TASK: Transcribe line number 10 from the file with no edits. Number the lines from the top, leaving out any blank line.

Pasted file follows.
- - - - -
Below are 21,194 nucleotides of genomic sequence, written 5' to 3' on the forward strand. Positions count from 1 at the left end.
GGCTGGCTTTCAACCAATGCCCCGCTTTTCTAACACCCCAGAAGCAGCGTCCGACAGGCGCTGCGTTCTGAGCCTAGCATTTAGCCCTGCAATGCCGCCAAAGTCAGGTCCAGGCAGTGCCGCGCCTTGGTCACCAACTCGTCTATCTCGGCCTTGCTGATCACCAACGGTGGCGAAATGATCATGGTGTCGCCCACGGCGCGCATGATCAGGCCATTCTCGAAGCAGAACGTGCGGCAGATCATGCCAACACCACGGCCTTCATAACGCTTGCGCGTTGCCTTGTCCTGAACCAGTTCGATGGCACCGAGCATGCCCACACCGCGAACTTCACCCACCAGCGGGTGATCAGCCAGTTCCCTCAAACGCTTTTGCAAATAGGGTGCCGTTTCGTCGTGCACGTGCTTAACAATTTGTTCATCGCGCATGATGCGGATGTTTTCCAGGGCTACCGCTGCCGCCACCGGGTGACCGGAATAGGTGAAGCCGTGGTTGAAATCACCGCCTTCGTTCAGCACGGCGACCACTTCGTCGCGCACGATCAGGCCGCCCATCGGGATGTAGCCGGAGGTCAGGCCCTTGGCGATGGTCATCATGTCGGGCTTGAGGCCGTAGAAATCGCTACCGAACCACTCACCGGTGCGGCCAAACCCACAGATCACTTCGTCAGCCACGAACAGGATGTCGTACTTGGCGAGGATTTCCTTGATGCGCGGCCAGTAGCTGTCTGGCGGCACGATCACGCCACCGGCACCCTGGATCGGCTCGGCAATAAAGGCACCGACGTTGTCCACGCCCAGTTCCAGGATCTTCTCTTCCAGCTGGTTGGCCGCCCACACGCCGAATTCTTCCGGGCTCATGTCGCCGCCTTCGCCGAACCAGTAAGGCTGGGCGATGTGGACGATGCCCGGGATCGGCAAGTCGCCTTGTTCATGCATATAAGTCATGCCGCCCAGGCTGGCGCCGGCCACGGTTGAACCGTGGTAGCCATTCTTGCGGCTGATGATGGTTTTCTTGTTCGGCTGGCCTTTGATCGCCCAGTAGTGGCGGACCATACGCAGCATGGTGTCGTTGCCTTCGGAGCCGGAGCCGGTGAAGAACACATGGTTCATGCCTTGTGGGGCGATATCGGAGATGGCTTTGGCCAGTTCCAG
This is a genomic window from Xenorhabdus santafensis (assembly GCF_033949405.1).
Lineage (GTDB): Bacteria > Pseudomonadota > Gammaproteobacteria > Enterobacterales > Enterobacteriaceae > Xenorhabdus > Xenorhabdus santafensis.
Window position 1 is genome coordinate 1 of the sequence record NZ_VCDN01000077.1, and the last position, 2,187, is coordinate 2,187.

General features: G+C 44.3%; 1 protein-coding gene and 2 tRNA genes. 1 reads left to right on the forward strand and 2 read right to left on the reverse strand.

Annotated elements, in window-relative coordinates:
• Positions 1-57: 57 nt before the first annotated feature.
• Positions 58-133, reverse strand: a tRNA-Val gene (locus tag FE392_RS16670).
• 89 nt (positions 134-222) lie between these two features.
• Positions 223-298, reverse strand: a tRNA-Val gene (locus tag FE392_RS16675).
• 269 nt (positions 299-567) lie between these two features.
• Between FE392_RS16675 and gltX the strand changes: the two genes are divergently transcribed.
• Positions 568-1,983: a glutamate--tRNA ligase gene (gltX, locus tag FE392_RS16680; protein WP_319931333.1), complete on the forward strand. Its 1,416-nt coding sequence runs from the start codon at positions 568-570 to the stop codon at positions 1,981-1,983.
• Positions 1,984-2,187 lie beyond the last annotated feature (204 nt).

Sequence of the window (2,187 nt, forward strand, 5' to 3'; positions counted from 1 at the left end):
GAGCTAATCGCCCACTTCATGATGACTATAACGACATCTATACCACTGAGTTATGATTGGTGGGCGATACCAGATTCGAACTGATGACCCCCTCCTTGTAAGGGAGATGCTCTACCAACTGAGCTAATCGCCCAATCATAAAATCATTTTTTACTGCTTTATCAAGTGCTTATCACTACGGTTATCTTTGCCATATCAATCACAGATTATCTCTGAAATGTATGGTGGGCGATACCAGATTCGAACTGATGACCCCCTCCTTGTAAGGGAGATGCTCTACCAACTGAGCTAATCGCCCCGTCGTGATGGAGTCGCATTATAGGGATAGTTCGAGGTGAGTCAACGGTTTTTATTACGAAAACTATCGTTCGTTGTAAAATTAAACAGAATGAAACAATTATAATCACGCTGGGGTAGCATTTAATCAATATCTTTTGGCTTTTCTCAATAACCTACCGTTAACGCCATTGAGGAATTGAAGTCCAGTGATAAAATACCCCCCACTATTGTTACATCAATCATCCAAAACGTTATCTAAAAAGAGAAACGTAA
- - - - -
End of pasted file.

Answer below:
• 89 nt (positions 134-222) lie between these two features.